Asylum seekers hoping to be granted asylum in Finland will have to face tough new screening measures.
Most of Finland’s 23,000 asylum seekers come from Iraq and under the new measures, people seeking asylum will be assessed on their individual circumstances and not just on the fact that they are Iraqi. Last month, Finland suspended some decisions on Somali and Iraqi refugees until re-assessment could be completed.
Finland has re-assessed Iraq’s security and has concluded that not all people in Iraq are at risk due to the improved situation in Babylon and Kirkuk, but there are still problems in Baghdad.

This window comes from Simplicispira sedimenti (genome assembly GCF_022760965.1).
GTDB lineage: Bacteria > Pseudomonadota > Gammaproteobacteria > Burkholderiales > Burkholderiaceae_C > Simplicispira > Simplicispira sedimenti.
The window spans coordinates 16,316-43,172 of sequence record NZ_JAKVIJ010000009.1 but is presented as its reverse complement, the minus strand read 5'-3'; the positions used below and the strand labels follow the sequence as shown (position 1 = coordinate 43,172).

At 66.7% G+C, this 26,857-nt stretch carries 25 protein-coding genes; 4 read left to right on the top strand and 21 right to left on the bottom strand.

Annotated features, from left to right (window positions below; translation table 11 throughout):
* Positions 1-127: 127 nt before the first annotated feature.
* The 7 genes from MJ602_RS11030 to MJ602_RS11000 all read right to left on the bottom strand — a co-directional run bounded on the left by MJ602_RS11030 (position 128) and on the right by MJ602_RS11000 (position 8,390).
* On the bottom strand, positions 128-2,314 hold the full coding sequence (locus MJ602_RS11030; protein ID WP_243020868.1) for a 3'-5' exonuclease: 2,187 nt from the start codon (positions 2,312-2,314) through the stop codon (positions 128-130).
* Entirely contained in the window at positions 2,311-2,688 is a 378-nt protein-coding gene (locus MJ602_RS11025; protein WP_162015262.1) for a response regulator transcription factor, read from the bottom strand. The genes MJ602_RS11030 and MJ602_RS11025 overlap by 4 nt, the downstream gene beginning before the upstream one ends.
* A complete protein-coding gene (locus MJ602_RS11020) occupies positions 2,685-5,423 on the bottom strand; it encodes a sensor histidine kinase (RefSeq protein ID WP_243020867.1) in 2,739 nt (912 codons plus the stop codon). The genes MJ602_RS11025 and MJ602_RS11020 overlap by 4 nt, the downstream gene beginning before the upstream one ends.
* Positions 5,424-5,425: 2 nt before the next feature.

Asylum seekers staged a protest in central Helsinki in response to Finland’s intent to negotiate with Baghdad over the deportation of those whose claims have been refused due to not having a genuine threat to their safety.
In response the Finnish Free Movement said, “No one should be deported to Iraq, international organizations and human rights organizations show that Iraq is not a safe country.”
This year Finland was expecting approximately 50,000 asylum seekers, the figure was then reduced to 35,000 and just last week Finland reduced the figure again to 30,000, stating that the government’s plans were already having an effect on the amount of Iraqi’s arriving in Finland.